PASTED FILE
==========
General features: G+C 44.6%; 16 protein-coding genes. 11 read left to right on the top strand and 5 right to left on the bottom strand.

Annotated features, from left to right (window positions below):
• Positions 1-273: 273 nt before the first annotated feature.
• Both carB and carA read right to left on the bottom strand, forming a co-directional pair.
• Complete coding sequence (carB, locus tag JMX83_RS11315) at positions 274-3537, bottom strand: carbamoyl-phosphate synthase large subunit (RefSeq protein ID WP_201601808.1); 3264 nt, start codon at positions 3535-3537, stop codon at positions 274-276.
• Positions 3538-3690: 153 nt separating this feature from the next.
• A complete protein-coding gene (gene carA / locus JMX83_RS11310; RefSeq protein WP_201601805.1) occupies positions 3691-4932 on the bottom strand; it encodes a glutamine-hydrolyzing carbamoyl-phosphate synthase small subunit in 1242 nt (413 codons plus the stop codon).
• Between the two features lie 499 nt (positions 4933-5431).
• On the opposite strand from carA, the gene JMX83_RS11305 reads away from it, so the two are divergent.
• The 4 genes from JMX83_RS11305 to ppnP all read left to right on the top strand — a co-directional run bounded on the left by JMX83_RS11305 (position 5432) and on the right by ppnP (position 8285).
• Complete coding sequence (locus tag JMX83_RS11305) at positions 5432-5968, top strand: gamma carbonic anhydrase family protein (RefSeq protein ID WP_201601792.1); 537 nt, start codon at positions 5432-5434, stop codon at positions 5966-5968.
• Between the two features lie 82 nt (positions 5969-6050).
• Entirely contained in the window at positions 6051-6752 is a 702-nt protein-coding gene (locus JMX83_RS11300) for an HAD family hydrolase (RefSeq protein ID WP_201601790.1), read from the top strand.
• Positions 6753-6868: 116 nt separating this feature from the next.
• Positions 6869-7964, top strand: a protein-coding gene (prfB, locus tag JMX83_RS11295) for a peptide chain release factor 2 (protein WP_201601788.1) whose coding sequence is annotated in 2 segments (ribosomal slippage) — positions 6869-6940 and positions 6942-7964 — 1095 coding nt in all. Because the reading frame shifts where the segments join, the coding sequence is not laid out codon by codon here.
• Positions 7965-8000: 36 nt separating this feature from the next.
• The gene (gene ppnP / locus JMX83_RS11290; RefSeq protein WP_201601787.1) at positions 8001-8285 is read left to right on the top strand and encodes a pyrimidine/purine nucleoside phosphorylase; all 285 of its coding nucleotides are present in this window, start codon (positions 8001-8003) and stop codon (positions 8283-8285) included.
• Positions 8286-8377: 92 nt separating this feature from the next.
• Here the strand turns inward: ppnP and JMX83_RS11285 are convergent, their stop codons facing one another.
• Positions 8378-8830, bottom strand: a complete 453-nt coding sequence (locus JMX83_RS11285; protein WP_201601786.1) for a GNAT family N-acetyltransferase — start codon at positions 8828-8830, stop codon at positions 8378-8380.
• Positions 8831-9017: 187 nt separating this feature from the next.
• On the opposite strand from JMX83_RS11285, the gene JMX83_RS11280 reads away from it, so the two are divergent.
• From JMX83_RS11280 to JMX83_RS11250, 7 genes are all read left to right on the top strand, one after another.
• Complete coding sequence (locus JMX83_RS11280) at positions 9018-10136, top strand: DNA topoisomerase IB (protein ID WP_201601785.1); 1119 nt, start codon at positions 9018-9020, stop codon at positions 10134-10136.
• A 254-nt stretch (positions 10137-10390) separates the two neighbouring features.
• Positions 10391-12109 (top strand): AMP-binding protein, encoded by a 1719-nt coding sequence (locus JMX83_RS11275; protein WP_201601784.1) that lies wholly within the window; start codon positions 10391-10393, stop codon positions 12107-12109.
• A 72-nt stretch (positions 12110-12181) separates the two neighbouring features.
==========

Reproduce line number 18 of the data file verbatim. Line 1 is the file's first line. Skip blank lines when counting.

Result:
• Positions 8286-8377: 92 nt separating this feature from the next.